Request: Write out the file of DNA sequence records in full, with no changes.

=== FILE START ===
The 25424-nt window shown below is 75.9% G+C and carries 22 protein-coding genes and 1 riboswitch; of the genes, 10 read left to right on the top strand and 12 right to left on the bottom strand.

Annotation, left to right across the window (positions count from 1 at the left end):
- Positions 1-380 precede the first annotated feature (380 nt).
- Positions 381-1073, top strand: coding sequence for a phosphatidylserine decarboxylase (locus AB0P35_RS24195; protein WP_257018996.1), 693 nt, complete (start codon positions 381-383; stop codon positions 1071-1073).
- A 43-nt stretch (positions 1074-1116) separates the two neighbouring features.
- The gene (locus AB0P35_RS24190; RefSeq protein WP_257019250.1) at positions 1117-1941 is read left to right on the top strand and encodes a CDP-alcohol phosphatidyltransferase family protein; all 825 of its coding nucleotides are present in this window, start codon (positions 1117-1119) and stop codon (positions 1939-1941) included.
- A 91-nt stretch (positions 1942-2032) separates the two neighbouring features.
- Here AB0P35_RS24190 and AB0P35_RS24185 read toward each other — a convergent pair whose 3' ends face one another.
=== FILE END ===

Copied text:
The 25424-nt window shown below is 75.9% G+C and carries 22 protein-coding genes and 1 riboswitch; of the genes, 10 read left to right on the top strand and 12 right to left on the bottom strand.

Annotation, left to right across the window (positions count from 1 at the left end):
- Positions 1-380 precede the first annotated feature (380 nt).
- Positions 381-1073, top strand: coding sequence for a phosphatidylserine decarboxylase (locus AB0P35_RS24195; protein WP_257018996.1), 693 nt, complete (start codon positions 381-383; stop codon positions 1071-1073).
- A 43-nt stretch (positions 1074-1116) separates the two neighbouring features.
- The gene (locus AB0P35_RS24190; RefSeq protein WP_257019250.1) at positions 1117-1941 is read left to right on the top strand and encodes a CDP-alcohol phosphatidyltransferase family protein; all 825 of its coding nucleotides are present in this window, start codon (positions 1117-1119) and stop codon (positions 1939-1941) included.
- A 91-nt stretch (positions 1942-2032) separates the two neighbouring features.
- Here AB0P35_RS24190 and AB0P35_RS24185 read toward each other — a convergent pair whose 3' ends face one another.